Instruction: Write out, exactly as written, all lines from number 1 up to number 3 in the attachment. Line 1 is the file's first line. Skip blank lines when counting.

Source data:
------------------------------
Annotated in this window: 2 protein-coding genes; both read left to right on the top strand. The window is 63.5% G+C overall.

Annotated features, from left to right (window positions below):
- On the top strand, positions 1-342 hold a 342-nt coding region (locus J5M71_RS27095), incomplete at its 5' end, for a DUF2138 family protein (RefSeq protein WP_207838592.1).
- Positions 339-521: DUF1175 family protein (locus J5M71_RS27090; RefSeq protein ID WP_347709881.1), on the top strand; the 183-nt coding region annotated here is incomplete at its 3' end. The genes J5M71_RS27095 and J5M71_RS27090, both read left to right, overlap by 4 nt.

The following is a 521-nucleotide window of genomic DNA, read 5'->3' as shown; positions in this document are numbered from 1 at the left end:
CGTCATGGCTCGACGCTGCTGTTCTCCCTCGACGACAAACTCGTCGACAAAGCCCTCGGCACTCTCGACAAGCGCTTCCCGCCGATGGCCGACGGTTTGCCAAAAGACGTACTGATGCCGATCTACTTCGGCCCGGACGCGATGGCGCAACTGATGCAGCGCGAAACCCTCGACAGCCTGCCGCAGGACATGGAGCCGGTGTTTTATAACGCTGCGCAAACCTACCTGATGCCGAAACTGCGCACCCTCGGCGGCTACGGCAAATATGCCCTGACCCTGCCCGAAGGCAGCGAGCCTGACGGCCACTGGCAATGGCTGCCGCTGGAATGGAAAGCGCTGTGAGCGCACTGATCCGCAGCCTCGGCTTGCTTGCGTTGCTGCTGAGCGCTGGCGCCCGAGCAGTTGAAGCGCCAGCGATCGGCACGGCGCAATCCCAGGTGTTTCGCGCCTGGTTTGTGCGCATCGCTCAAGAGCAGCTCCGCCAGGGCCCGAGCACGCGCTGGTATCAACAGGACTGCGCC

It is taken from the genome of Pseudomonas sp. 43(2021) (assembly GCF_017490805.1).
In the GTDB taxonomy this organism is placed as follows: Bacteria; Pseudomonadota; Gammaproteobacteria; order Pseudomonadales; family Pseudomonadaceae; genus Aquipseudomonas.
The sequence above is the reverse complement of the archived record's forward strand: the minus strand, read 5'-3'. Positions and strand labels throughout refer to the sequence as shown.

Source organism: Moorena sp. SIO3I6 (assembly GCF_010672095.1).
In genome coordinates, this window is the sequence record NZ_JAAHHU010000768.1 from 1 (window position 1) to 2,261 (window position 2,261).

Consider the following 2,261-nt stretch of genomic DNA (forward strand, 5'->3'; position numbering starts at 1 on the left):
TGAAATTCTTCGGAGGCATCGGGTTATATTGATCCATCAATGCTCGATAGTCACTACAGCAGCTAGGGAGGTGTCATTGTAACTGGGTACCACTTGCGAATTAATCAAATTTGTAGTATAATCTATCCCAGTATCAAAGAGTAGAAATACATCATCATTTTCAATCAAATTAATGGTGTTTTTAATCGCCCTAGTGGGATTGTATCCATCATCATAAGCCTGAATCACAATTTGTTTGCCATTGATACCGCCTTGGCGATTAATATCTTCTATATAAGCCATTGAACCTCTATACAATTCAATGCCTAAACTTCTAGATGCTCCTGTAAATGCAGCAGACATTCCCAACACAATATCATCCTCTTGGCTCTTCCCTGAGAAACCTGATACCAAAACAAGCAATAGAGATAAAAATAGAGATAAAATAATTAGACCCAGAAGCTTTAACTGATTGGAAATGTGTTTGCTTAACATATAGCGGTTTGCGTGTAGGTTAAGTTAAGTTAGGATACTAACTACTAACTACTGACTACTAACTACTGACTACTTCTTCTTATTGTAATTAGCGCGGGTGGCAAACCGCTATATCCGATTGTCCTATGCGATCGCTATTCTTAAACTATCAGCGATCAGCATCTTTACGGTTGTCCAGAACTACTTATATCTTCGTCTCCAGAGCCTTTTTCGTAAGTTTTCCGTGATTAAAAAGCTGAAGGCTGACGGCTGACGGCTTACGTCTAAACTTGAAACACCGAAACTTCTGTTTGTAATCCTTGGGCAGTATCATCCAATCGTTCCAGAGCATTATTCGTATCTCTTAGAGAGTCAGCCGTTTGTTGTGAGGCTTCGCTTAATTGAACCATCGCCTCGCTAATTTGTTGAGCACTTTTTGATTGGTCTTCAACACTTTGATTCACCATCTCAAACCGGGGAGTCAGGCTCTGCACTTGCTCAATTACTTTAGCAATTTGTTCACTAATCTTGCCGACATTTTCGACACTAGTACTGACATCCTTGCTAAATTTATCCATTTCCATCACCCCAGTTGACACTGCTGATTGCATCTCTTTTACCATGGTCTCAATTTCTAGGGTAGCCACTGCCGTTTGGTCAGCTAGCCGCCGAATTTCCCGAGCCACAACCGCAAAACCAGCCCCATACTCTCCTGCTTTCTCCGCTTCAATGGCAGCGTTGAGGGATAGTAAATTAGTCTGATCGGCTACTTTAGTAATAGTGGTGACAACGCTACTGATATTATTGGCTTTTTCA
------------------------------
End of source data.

Annotated in this window: 2 protein-coding genes; both read left to right on the top strand. The window is 63.5% G+C overall.

Annotated features, from left to right (window positions below):
- On the top strand, positions 1-342 hold a 342-nt coding region (locus J5M71_RS27095), incomplete at its 5' end, for a DUF2138 family protein (RefSeq protein WP_207838592.1).